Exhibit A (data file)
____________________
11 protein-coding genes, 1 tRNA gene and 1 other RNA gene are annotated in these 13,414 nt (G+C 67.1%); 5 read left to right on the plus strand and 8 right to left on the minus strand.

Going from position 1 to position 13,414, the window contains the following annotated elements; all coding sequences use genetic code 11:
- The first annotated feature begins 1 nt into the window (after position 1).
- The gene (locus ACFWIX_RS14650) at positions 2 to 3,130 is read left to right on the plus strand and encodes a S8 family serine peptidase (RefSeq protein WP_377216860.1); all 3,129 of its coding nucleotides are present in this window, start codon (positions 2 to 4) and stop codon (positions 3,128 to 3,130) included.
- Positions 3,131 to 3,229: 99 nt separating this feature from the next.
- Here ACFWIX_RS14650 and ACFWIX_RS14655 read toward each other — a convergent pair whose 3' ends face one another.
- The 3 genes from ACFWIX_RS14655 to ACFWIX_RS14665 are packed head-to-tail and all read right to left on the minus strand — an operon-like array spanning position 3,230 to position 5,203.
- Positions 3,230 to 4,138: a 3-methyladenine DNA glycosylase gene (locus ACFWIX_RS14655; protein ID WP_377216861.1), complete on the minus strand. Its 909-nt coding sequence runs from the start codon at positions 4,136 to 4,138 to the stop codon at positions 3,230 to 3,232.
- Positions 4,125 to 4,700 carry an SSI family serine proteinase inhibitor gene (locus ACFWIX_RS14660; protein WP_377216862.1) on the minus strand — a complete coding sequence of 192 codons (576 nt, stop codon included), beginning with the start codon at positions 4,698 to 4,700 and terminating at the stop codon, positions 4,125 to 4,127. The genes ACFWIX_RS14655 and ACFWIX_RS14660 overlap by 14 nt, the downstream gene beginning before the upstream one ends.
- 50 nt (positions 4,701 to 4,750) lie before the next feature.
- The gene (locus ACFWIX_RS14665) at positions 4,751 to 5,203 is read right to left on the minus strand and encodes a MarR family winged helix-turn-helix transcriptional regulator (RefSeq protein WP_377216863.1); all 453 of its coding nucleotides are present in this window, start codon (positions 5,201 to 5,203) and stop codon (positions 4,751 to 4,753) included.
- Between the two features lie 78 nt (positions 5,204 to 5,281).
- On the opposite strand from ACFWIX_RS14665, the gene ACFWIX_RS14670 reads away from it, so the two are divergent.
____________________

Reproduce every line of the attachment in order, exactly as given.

11 protein-coding genes, 1 tRNA gene and 1 other RNA gene are annotated in these 13,414 nt (G+C 67.1%); 5 read left to right on the plus strand and 8 right to left on the minus strand.

Going from position 1 to position 13,414, the window contains the following annotated elements; all coding sequences use genetic code 11:
- The first annotated feature begins 1 nt into the window (after position 1).
- The gene (locus ACFWIX_RS14650) at positions 2 to 3,130 is read left to right on the plus strand and encodes a S8 family serine peptidase (RefSeq protein WP_377216860.1); all 3,129 of its coding nucleotides are present in this window, start codon (positions 2 to 4) and stop codon (positions 3,128 to 3,130) included.
- Positions 3,131 to 3,229: 99 nt separating this feature from the next.
- Here ACFWIX_RS14650 and ACFWIX_RS14655 read toward each other — a convergent pair whose 3' ends face one another.
- The 3 genes from ACFWIX_RS14655 to ACFWIX_RS14665 are packed head-to-tail and all read right to left on the minus strand — an operon-like array spanning position 3,230 to position 5,203.
- Positions 3,230 to 4,138: a 3-methyladenine DNA glycosylase gene (locus ACFWIX_RS14655; protein ID WP_377216861.1), complete on the minus strand. Its 909-nt coding sequence runs from the start codon at positions 4,136 to 4,138 to the stop codon at positions 3,230 to 3,232.
- Positions 4,125 to 4,700 carry an SSI family serine proteinase inhibitor gene (locus ACFWIX_RS14660; protein WP_377216862.1) on the minus strand — a complete coding sequence of 192 codons (576 nt, stop codon included), beginning with the start codon at positions 4,698 to 4,700 and terminating at the stop codon, positions 4,125 to 4,127. The genes ACFWIX_RS14655 and ACFWIX_RS14660 overlap by 14 nt, the downstream gene beginning before the upstream one ends.
- 50 nt (positions 4,701 to 4,750) lie before the next feature.
- The gene (locus ACFWIX_RS14665) at positions 4,751 to 5,203 is read right to left on the minus strand and encodes a MarR family winged helix-turn-helix transcriptional regulator (RefSeq protein WP_377216863.1); all 453 of its coding nucleotides are present in this window, start codon (positions 5,201 to 5,203) and stop codon (positions 4,751 to 4,753) included.
- Between the two features lie 78 nt (positions 5,204 to 5,281).
- On the opposite strand from ACFWIX_RS14665, the gene ACFWIX_RS14670 reads away from it, so the two are divergent.